February 3, 1990 – Moscow: The Power Shift – Bulgaria: Big Changes – South Africa: The Big Deep Breath.
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February 3, 1990 – Eyes on Moscow as a controversial call for major political change in the Soviet Union was taking shape. An anticipation of sparks flying at the Central Committee during the coming week as the elite of the Communist party take up the question of whether they should give up their monopoly on power. The agenda would include, not only calling for a major overhaul of the structure party itself, but a plan to cut it loose from assuming government power as the only party. In short; a multi-party system could be possible. To hardliners, this was heresy. But to Gorbachev and his reformers, this was the breath of fresh air the country desperately needed. Vigorous and heated debate was guaranteed, along with eye-popping political maneuvering.
Meanwhile in Bulgaria, the new Premier was being described as a moderate reformer. Andrei Luganov was elected by the Bulgarian Parliament earlier this day. He promised to quickly implement political changes.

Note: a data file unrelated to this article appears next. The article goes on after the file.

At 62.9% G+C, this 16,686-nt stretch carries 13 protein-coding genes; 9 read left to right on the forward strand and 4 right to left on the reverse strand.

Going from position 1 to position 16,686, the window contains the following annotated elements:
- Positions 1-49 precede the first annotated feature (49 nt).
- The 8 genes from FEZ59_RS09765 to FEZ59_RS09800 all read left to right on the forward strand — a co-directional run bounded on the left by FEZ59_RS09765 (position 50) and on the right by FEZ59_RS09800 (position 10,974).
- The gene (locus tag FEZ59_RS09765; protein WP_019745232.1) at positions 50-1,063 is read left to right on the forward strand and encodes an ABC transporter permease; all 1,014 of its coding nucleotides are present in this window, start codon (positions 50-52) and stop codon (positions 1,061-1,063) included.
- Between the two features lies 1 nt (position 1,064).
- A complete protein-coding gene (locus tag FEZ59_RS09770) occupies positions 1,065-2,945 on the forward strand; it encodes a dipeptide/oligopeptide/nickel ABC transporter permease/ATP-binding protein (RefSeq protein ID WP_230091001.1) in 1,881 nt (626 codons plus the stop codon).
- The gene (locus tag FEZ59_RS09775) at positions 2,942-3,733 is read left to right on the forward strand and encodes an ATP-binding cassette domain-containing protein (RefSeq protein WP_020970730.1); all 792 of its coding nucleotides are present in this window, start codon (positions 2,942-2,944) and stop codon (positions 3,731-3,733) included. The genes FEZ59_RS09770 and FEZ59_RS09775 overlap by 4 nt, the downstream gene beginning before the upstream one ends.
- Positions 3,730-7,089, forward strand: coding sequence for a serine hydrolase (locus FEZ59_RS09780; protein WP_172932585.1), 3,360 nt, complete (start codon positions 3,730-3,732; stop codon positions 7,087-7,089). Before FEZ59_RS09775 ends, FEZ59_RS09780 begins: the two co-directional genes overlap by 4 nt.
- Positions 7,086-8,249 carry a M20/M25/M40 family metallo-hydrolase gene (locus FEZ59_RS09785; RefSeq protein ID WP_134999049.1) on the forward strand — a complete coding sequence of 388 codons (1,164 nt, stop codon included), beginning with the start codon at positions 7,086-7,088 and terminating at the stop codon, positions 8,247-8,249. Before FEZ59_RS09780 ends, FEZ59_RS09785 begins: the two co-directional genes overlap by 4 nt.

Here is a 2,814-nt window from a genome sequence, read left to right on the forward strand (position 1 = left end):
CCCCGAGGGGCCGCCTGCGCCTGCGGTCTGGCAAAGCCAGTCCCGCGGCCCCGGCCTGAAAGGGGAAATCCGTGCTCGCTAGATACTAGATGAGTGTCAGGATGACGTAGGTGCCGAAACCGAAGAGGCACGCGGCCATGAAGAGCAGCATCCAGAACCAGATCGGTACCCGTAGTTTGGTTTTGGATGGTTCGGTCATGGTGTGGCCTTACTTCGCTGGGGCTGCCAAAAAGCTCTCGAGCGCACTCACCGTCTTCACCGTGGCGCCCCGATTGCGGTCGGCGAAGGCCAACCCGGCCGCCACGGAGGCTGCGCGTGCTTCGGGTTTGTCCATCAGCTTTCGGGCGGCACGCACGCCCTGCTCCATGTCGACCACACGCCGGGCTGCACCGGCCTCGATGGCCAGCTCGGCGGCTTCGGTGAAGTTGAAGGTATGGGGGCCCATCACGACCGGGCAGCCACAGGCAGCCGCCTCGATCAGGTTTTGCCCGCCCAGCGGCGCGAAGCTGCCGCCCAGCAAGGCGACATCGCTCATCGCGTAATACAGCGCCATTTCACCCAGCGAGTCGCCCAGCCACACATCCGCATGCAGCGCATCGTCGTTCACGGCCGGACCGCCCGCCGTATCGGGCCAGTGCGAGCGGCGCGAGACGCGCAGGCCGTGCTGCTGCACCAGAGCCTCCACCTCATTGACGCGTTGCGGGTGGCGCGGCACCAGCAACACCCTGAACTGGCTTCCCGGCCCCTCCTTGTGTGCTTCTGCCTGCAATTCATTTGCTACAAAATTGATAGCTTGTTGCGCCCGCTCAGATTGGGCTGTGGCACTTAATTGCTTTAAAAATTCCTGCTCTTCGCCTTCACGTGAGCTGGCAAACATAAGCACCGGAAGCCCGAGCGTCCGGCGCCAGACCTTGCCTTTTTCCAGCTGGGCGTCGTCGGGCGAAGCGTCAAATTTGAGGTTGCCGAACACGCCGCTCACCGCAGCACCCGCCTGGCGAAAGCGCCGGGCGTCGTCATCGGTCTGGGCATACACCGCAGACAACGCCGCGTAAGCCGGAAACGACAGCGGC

And leaders of the African National Congress were reported to have said that, even though the organization was now legal in South Africa, they would maintain their exile headquarters in Zambia and would not end their military campaign. The day after South African President F.W. DeKlerk unbanned the ANC and announced the release of political prisoners, South Africans of all colors were sitting back and assessing where they went from here. Although DeKlerk had been expected to make a major announcement; his unbanning of the ANC, the South African Communist Party and three dozen other opposition organizations caught everyone, including veteran anti-apartheid campaigners by surprise. On this day everyone; Black and White – the ANC and DeKlerk’s own ruling National party had to figure out how South Africa’s new political dispensation would be translated into a working reality. The suspicions of decades of conflict and the national party’s remaining Apartheid policies might not be easy to overcome. Meanwhile, the ANC had to figure out how it would re-enter the political arena while it waited for the apparently imminent release of Nelson Mandela who, despite 28 years of prison is seen by many as the man to lead South Africa to true democracy.
All that, and a lot more for this February 3, 1990 as reported by The CBS World News Roundup.